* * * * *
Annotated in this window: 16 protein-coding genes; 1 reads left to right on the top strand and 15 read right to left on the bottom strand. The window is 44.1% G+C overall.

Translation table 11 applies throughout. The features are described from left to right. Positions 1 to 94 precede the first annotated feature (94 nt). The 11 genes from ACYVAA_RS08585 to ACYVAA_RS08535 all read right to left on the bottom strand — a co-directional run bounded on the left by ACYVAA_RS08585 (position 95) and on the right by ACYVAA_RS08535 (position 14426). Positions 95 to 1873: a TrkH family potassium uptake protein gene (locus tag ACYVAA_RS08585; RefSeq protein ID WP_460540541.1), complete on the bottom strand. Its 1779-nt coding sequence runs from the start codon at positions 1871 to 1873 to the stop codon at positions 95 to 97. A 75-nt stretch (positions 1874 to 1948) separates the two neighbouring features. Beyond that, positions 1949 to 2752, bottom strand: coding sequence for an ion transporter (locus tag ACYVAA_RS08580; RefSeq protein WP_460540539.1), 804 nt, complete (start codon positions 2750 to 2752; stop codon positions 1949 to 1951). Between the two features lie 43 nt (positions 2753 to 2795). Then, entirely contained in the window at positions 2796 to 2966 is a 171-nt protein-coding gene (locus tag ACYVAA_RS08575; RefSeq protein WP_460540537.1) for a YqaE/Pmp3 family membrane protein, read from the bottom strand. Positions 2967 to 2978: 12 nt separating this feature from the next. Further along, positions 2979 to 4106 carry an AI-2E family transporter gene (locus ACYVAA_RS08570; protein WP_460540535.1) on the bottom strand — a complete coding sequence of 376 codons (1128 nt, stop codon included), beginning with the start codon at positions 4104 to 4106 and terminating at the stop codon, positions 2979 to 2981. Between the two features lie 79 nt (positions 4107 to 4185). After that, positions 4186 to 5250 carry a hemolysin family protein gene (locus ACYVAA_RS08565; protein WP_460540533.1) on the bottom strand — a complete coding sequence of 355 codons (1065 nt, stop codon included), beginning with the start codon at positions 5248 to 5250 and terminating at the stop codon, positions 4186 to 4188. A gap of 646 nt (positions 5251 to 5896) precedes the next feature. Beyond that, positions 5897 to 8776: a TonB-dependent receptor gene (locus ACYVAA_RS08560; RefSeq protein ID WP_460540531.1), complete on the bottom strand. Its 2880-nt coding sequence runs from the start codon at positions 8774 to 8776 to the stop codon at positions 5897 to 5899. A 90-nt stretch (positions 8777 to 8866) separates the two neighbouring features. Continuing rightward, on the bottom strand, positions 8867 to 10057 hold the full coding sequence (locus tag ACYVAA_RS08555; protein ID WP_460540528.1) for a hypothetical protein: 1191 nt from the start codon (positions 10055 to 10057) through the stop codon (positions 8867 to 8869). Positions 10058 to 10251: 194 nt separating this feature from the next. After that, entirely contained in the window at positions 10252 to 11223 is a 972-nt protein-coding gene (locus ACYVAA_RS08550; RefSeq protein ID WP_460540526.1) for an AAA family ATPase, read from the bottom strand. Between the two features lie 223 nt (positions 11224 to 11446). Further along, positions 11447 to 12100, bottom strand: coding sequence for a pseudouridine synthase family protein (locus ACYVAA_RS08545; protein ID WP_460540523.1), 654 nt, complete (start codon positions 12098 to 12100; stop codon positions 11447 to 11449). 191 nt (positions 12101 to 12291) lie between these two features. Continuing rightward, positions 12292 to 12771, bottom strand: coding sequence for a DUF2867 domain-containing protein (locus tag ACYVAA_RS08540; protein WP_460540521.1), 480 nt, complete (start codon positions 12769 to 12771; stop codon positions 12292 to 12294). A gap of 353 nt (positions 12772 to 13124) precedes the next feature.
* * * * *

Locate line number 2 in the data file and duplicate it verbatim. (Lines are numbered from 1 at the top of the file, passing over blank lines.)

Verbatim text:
Translation table 11 applies throughout. The features are described from left to right. Positions 1 to 94 precede the first annotated feature (94 nt). The 11 genes from ACYVAA_RS08585 to ACYVAA_RS08535 all read right to left on the bottom strand — a co-directional run bounded on the left by ACYVAA_RS08585 (position 95) and on the right by ACYVAA_RS08535 (position 14426). Positions 95 to 1873: a TrkH family potassium uptake protein gene (locus tag ACYVAA_RS08585; RefSeq protein ID WP_460540541.1), complete on the bottom strand. Its 1779-nt coding sequence runs from the start codon at positions 1871 to 1873 to the stop codon at positions 95 to 97. A 75-nt stretch (positions 1874 to 1948) separates the two neighbouring features. Beyond that, positions 1949 to 2752, bottom strand: coding sequence for an ion transporter (locus tag ACYVAA_RS08580; RefSeq protein WP_460540539.1), 804 nt, complete (start codon positions 2750 to 2752; stop codon positions 1949 to 1951). Between the two features lie 43 nt (positions 2753 to 2795). Then, entirely contained in the window at positions 2796 to 2966 is a 171-nt protein-coding gene (locus tag ACYVAA_RS08575; RefSeq protein WP_460540537.1) for a YqaE/Pmp3 family membrane protein, read from the bottom strand. Positions 2967 to 2978: 12 nt separating this feature from the next. Further along, positions 2979 to 4106 carry an AI-2E family transporter gene (locus ACYVAA_RS08570; protein WP_460540535.1) on the bottom strand — a complete coding sequence of 376 codons (1128 nt, stop codon included), beginning with the start codon at positions 4104 to 4106 and terminating at the stop codon, positions 2979 to 2981. Between the two features lie 79 nt (positions 4107 to 4185). After that, positions 4186 to 5250 carry a hemolysin family protein gene (locus ACYVAA_RS08565; protein WP_460540533.1) on the bottom strand — a complete coding sequence of 355 codons (1065 nt, stop codon included), beginning with the start codon at positions 5248 to 5250 and terminating at the stop codon, positions 4186 to 4188. A gap of 646 nt (positions 5251 to 5896) precedes the next feature. Beyond that, positions 5897 to 8776: a TonB-dependent receptor gene (locus ACYVAA_RS08560; RefSeq protein ID WP_460540531.1), complete on the bottom strand. Its 2880-nt coding sequence runs from the start codon at positions 8774 to 8776 to the stop codon at positions 5897 to 5899. A 90-nt stretch (positions 8777 to 8866) separates the two neighbouring features. Continuing rightward, on the bottom strand, positions 8867 to 10057 hold the full coding sequence (locus tag ACYVAA_RS08555; protein ID WP_460540528.1) for a hypothetical protein: 1191 nt from the start codon (positions 10055 to 10057) through the stop codon (positions 8867 to 8869). Positions 10058 to 10251: 194 nt separating this feature from the next. After that, entirely contained in the window at positions 10252 to 11223 is a 972-nt protein-coding gene (locus ACYVAA_RS08550; RefSeq protein ID WP_460540526.1) for an AAA family ATPase, read from the bottom strand. Between the two features lie 223 nt (positions 11224 to 11446). Further along, positions 11447 to 12100, bottom strand: coding sequence for a pseudouridine synthase family protein (locus ACYVAA_RS08545; protein ID WP_460540523.1), 654 nt, complete (start codon positions 12098 to 12100; stop codon positions 11447 to 11449). 191 nt (positions 12101 to 12291) lie between these two features. Continuing rightward, positions 12292 to 12771, bottom strand: coding sequence for a DUF2867 domain-containing protein (locus tag ACYVAA_RS08540; protein WP_460540521.1), 480 nt, complete (start codon positions 12769 to 12771; stop codon positions 12292 to 12294). A gap of 353 nt (positions 12772 to 13124) precedes the next feature.